The oldest film on our list is largely considered to be one of the most iconic sci-fi films ever made and features a few interesting firsts on film. The movie tells the story of the crew of starship C-57D – the first faster-than-light starship created by humans on film – who have been sent from Earth to the planet Altair IV to find out what happened to a previous expedition that has been missing for 20 years. Once on the planet, they find Dr. Morbius, his daughter Altair, and Robby the Robot as the only survivors. This is one of the first out-of-the-box depictions of a robot in a sci-fi film, with Robby acting as a unique character instead of a mechanical tool throughout the film. The crew soon learns of the powerful alien Krell device at the heart of the planet, which not only killed the Krell and the members of the first expedition but is responsible for monsters from Dr. Morbious unconscious that are trying to kill the remaining members of the rescue crew. They manage to escape to a safe distance to watch the destruction of the planet Altair IV, a planet left off much worse than it was before humanity landed on it.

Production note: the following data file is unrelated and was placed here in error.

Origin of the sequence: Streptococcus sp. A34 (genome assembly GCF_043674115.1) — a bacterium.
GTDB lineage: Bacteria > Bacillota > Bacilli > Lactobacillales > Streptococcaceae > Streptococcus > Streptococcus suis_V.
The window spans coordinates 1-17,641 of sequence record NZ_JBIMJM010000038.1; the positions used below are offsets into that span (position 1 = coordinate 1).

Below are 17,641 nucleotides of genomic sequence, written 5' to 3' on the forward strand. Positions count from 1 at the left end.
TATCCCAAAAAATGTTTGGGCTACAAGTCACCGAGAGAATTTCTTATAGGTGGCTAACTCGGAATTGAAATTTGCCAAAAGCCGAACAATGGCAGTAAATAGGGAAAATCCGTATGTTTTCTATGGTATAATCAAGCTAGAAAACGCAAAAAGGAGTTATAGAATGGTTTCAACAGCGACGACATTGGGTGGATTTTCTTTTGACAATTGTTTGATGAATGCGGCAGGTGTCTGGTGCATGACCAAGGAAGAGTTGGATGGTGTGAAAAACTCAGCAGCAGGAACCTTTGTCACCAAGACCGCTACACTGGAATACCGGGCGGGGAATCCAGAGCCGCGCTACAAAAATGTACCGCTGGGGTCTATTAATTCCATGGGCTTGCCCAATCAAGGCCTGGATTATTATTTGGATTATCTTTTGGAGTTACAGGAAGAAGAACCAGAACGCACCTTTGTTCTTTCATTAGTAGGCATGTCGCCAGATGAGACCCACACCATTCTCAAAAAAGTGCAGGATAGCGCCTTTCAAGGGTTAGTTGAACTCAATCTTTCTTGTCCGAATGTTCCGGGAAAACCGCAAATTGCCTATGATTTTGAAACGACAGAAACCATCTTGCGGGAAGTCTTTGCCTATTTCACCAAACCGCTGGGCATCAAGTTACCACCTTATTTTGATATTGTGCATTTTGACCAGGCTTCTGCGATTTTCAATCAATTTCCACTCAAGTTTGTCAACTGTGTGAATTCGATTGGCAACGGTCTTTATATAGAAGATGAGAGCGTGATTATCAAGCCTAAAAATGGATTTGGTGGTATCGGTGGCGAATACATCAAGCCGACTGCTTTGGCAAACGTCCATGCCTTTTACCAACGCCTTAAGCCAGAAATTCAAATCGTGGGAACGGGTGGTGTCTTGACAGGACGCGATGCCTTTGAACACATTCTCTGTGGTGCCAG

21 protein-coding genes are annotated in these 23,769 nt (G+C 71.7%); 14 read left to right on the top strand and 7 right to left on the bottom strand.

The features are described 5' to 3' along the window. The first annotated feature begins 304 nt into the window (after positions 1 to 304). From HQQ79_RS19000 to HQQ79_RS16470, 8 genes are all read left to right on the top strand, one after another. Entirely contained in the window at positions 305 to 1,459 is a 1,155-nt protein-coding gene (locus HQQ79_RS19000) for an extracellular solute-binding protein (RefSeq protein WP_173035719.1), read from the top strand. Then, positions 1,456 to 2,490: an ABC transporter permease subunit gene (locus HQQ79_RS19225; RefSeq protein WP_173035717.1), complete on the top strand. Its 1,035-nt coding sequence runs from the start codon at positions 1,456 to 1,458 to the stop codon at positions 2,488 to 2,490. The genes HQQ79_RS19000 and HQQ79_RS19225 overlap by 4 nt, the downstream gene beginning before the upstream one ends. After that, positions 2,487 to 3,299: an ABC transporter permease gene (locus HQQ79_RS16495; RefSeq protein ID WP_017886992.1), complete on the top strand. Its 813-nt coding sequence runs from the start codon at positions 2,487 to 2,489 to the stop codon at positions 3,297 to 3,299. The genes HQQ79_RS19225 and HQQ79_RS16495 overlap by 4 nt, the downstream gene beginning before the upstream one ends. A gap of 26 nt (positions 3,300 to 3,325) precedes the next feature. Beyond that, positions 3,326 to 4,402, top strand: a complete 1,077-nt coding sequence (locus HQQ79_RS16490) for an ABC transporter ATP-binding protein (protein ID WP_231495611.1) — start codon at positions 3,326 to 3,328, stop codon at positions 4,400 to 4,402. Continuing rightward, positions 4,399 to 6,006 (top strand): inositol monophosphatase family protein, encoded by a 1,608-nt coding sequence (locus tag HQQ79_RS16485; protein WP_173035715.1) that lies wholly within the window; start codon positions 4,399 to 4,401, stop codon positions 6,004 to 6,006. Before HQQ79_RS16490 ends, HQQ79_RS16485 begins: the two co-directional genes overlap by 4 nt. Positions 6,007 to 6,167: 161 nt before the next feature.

So while we celebrate our societies constant growth and exploration of the universe around us, it’s important to remember the lessons we’ve taught ourselves in our own cinematic imagination… Humanity may be striving to put our feet down on another planet in this universe, but that planet may be better off without us.
Which cinematic planetfall do you remember going badly? Let us know in the comments section below and join the discussion on the GEEK FB!
Images: MGM, Magnet Releasing, 20th Century Fox,
Dimension Films, TriStar Pictures, USA Films, Warner Bros.